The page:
[concurrency-interest] concurrency puzzle

Vijay Saraswat vijay at saraswat.org
Mon Sep 11 07:55:53 EDT 2006


David Holmes wrote:

> So this means that:
>
>   class A {
>       int x;
>       ...
>   }
>
>is semantically different to:
>
>   class A {
>       int x = 0;
>       ...
>   }
>
>because the explicit write of zero to x could "appear" later (even though it
>is overwriting a zero value in main memory) just as the value 10 could
>"appear" later.
>
>Wow! That is a very subtle distinction. I'm not sure there are any practical
>consequences arising from it but I find it disconcerting to have this
>difference.
>  
>
The difference could be huge.

Question: Is there some argument for why any Java code has a race with 
the second fragment iff it has a race with the first?

That would be a very interesting global property of the Java language.

If not, then one would need some interesting results about JSR 133 rules 
to be certain that there are no practical consequences arising from this 
distinction -- since the presence of races has such a huge impact on the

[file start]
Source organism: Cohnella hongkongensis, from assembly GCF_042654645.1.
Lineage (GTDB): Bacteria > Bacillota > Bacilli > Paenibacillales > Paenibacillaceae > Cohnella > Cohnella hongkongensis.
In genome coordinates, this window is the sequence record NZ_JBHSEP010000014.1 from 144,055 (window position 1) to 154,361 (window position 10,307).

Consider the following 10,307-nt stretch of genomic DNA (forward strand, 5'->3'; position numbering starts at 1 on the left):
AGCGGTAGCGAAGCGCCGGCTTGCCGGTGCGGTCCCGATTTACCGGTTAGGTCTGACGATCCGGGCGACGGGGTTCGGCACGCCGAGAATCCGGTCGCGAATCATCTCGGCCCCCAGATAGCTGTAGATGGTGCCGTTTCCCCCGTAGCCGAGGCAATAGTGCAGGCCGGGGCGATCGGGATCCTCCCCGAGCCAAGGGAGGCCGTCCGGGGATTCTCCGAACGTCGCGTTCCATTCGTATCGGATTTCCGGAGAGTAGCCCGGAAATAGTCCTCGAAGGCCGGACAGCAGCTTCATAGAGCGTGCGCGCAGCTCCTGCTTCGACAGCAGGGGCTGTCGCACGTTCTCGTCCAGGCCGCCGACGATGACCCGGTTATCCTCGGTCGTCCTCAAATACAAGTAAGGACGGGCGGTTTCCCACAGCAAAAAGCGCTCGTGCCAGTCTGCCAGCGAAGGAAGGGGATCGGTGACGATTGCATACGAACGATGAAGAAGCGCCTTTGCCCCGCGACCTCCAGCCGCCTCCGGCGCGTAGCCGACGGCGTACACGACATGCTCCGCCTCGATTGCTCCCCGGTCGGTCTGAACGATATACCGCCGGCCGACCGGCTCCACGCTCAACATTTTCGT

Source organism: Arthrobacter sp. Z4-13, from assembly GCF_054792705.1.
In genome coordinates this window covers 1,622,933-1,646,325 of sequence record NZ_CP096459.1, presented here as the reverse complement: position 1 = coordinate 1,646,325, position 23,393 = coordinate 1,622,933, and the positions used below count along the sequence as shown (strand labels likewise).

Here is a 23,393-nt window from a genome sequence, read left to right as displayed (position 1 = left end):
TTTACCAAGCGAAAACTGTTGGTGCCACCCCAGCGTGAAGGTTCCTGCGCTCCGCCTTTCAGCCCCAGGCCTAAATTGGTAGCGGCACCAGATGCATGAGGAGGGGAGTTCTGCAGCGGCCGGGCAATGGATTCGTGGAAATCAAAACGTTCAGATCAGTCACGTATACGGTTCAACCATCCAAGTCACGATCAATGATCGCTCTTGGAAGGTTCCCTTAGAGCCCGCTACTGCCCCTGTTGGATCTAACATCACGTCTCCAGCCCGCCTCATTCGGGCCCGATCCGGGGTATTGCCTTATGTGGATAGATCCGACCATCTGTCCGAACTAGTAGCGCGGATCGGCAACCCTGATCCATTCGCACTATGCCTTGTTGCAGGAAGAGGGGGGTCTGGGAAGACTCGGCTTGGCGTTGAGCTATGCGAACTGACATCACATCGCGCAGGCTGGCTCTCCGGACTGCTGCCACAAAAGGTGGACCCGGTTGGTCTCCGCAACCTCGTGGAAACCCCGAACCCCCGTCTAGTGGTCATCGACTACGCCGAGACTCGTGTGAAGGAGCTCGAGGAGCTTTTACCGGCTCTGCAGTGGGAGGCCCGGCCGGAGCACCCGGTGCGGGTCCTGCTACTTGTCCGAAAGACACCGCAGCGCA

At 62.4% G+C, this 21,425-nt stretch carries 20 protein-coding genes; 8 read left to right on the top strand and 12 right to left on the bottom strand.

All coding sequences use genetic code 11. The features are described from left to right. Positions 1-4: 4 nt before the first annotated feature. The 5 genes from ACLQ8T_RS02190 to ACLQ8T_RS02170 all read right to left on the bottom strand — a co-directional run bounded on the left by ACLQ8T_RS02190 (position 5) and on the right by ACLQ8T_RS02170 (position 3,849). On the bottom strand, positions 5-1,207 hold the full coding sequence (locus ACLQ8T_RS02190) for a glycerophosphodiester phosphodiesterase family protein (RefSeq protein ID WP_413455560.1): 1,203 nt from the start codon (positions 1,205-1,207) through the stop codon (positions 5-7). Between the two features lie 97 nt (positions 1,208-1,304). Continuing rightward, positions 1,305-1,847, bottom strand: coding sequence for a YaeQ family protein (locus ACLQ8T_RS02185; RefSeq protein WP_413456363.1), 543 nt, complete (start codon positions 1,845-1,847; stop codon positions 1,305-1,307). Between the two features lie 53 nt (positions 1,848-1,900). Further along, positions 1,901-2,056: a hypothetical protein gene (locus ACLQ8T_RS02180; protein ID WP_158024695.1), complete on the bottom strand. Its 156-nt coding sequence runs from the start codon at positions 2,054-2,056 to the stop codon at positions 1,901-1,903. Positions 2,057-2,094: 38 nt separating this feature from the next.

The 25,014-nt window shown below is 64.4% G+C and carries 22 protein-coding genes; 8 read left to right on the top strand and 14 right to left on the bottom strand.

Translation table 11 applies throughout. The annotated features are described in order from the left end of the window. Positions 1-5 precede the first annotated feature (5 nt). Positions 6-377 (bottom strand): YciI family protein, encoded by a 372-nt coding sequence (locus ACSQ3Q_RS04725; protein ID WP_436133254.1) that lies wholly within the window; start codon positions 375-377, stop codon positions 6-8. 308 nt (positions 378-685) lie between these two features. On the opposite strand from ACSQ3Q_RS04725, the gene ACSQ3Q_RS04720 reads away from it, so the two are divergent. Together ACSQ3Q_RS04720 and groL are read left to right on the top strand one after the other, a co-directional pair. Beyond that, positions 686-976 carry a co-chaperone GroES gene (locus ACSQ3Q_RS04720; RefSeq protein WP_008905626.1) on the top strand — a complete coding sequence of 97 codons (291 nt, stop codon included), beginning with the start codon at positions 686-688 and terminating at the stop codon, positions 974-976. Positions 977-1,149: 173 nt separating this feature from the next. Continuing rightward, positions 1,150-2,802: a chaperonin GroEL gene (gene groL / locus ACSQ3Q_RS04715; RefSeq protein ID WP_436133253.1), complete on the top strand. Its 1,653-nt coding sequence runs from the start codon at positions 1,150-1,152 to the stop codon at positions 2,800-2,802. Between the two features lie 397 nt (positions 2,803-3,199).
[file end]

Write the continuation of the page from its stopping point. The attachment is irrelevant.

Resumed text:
semantics. For instance one would need *at least* the following to be 
true (and in reality much more general forms of this would need to be true):

Claim: Suppose the only race in a program is between a read action and a 
write action on x that writes the same value as the hb-value of x at the 
read operation. Then all executions of the program are SC.

Unfortunately, JSR 133 rules are complex and not mathematically precise. 
So I cant figure out if this is true.

If someone can provide some precise reasoning based on JSR133 for why 
the question or the claim above is true (or false!), I would be very 
grateful.

Best,
Vijay




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